Giving Gifts Japanese Style


Presenting a gift is a very common occurrence in Japan. I will list the most common times to give a gift: 

 Cake a common gift

When visiting a friend or family member, it is usual to take a small present, such as a cake or candy. When going to a friends home for dinner it was not a custom to take wine or beer, but with wine becoming more fashionable, this would be a good present. 

The 7-5-3 festival see  the starting or graduating school, promotion at work, recovering from sickness, becoming an adult, getting married and the birth of a baby are all times when it is appropriate to give a gift, usually in the form of cash. The amounts do vary, depending on the event, but on average 5.000 Yen should be o.k. for most events, except marriage, where the amount is around 20,000 Yen. I know some Japanese people, who must attend 5 or 6 weddings in the spring or early summer usually colleagues weddings, but it is still expensive for them to attend so many weddings in one season. 


Other typical times to give gifts are Ochugen and Oseibo. The Ochugen (summer) gifts are given as a form of greeting and to express good wishes for the hot summer to come. Oseibo (end-of-year) gifts are given to show appreciation for everything someone has done for you over the past year. This is also a popular custom between companies. You should take note of this if you wish to do business in Japan. 


Summer and winter gifts are sold in most supermarkets and department stores, before the season begins. The prices range from around 1.500 Yen to over 10.000 yen. The type of gifts varies also, coffee, towels, bed linen, beef, whole fresh fish, and so on. 


Many gifts go unopened or unwanted, resulting in the non-perishable gifts being stored away in a closet and forgotten about, or passed on to someone else as a gift.  Another important gift giving time is during the New Year holidays. Otoshidama- small gifts of money given to children by parents and family members.  This can be a fairly expensive season as the average amount given, is from 2.000 Yen to roughly 5.000 Yen per child. 5.000 Yen or more is often given to children of high school age. Therefore, if your various relatives have hoards of children you will be seriously out of pocket. But as luck would have it the birth rate is on a steady downward spiral, so that this particular custom is becoming less expensive as the years pass.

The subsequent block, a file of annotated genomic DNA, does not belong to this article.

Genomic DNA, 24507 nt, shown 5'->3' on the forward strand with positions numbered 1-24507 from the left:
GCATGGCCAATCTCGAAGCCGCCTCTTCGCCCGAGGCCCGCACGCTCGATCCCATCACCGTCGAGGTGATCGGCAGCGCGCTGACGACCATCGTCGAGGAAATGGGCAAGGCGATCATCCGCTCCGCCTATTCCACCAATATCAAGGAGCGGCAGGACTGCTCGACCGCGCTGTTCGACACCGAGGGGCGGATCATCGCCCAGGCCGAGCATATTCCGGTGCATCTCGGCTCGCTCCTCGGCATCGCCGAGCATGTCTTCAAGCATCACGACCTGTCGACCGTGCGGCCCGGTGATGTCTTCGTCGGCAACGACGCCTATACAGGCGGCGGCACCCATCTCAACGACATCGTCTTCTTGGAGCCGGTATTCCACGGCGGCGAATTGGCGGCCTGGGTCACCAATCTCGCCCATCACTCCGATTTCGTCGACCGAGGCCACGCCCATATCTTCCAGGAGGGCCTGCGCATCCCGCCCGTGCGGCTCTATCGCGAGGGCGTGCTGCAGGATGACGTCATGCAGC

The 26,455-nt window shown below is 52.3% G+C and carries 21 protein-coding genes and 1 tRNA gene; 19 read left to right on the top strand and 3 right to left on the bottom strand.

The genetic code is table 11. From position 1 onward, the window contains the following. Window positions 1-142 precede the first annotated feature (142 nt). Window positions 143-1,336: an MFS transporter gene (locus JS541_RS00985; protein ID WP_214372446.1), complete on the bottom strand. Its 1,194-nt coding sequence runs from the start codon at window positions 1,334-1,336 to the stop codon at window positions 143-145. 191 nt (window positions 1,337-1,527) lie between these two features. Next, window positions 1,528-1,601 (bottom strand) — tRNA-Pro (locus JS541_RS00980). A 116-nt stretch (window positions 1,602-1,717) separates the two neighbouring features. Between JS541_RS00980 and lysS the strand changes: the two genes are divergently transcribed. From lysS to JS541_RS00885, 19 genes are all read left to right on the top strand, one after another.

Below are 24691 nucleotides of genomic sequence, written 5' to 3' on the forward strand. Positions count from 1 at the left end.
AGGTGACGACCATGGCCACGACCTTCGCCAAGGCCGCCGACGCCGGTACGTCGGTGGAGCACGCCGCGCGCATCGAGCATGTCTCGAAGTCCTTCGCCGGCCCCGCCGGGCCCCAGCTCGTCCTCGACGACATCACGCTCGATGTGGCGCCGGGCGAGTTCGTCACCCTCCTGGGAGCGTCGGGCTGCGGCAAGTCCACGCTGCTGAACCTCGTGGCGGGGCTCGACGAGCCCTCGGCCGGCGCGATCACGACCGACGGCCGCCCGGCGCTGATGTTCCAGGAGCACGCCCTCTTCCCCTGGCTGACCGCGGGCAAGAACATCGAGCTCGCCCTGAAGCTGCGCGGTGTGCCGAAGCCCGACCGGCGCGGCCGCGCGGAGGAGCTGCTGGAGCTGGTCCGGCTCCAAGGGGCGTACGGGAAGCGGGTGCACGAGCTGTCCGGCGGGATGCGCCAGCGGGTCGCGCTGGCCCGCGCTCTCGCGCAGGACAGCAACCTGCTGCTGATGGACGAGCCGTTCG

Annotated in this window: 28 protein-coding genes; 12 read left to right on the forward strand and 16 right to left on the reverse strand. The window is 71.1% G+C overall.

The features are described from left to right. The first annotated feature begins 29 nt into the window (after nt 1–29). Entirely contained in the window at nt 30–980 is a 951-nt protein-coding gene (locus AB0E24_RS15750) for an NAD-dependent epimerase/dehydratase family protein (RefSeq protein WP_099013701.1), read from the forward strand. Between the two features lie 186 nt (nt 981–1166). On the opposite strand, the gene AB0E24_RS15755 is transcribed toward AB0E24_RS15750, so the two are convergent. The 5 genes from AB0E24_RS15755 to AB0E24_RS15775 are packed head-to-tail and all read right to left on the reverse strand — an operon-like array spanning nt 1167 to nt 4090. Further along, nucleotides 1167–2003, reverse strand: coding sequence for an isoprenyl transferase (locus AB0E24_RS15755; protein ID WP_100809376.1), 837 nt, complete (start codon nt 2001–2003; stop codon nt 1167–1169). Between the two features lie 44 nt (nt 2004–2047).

Giving birthday presents has gained popularity over the last several years, especially with younger parents giving a present to their children and, of course, with young lovers. 

Christmas is another event that is gaining in popularity with shops pushing consumers to purchase Christmas presents, but again it is the younger parents and couples who tend to buy presents during this season. 

 Valentines Day

Valentines Day must be one of the worst forms of commercialization, of a Western event in Japan. It is women who give men presents (usually chocolates) on this day. This often entails the woman having to buy chocolates for all her male work mates. Often known as giri chocolates or gifts (duty chocolates, etc.). It is quite possible for a man to receive many gifts of chocolates, without one single romantic feeling behind any of them. 


White Day -(March 14th) is perhaps the most inane of all the gift giving times in Japan.

This time the man must buy a small present (usually candies or cookies) to all the females

that gave him a gift on Valentines Day. There is as much genuine feeling attached to this as is the case on Valentines day. 


The culprits for popularizing these two holidays are of course the various businesses who make and sell the products for these occasions. A completely meaningless event in Japan that ends up costing the consumer a lot of money.  I would like to make one final observation on gift giving in Japan. Wedding Anniversaries are not popular times to give ones spouse a present. Many companies have tried to push this idea, especially onto husbands, with such TV commercials as "Sweet Ten year diamond ring", a very famous diamond company started showing this commercial several years ago. At one time I asked quite many Japanese married men if they would buy their wife a "sweet ten year diamond ring". They all, without exception said a firm "no". This particular ring had 10 diamonds, looking like at least one carat per diamond, maybe it would take ten years for the average husband to pay for it! 

 Sweet Ten!?

Engagement rings have become popular presents to give to ones fiancé, often replacing the more Japanese way, of the man giving his future wife a large money present, to spend on their future home. For many young women in Japan, vanity has replaced sensibility.

One last thought, if as a gaijin you marry a Japanese, then you should be aware of all the different occasions you may be expected to spend money on gifts, Japan is not a country for a miser to live in!!



 This page was last automatically updated on 01/03/13 05:16:00


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